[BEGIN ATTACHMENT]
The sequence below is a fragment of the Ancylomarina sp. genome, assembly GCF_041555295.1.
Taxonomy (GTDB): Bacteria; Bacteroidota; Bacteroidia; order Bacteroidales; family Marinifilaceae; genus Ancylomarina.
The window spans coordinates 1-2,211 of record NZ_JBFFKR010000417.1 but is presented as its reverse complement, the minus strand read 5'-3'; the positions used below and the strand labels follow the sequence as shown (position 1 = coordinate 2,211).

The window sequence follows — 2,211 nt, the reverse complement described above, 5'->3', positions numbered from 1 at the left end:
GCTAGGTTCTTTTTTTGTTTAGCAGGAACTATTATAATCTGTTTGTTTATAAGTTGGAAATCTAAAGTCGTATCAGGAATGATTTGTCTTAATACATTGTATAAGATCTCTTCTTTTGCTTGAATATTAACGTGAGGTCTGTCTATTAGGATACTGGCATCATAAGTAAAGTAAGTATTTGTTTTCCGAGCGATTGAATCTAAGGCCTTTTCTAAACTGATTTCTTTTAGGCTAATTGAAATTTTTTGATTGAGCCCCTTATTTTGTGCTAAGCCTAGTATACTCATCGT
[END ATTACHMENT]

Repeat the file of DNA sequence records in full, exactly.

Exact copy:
The sequence below is a fragment of the Ancylomarina sp. genome, assembly GCF_041555295.1.
Taxonomy (GTDB): Bacteria; Bacteroidota; Bacteroidia; order Bacteroidales; family Marinifilaceae; genus Ancylomarina.
The window spans coordinates 1-2,211 of record NZ_JBFFKR010000417.1 but is presented as its reverse complement, the minus strand read 5'-3'; the positions used below and the strand labels follow the sequence as shown (position 1 = coordinate 2,211).

The window sequence follows — 2,211 nt, the reverse complement described above, 5'->3', positions numbered from 1 at the left end:
GCTAGGTTCTTTTTTTGTTTAGCAGGAACTATTATAATCTGTTTGTTTATAAGTTGGAAATCTAAAGTCGTATCAGGAATGATTTGTCTTAATACATTGTATAAGATCTCTTCTTTTGCTTGAATATTAACGTGAGGTCTGTCTATTAGGATACTGGCATCATAAGTAAAGTAAGTATTTGTTTTCCGAGCGATTGAATCTAAGGCCTTTTCTAAACTGATTTCTTTTAGGCTAATTGAAATTTTTTGATTGAGCCCCTTATTTTGTGCTAAGCCTAGTATACTCATCGT